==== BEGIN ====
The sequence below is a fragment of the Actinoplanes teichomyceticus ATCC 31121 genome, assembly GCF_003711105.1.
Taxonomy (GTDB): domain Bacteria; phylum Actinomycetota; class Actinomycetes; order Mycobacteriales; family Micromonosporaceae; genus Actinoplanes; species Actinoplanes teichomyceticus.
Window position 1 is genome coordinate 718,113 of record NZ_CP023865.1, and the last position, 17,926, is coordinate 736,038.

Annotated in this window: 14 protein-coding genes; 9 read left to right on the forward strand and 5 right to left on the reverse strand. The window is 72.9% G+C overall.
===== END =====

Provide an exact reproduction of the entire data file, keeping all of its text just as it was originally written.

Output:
The sequence below is a fragment of the Actinoplanes teichomyceticus ATCC 31121 genome, assembly GCF_003711105.1.
Taxonomy (GTDB): domain Bacteria; phylum Actinomycetota; class Actinomycetes; order Mycobacteriales; family Micromonosporaceae; genus Actinoplanes; species Actinoplanes teichomyceticus.
Window position 1 is genome coordinate 718,113 of record NZ_CP023865.1, and the last position, 17,926, is coordinate 736,038.

Annotated in this window: 14 protein-coding genes; 9 read left to right on the forward strand and 5 right to left on the reverse strand. The window is 72.9% G+C overall.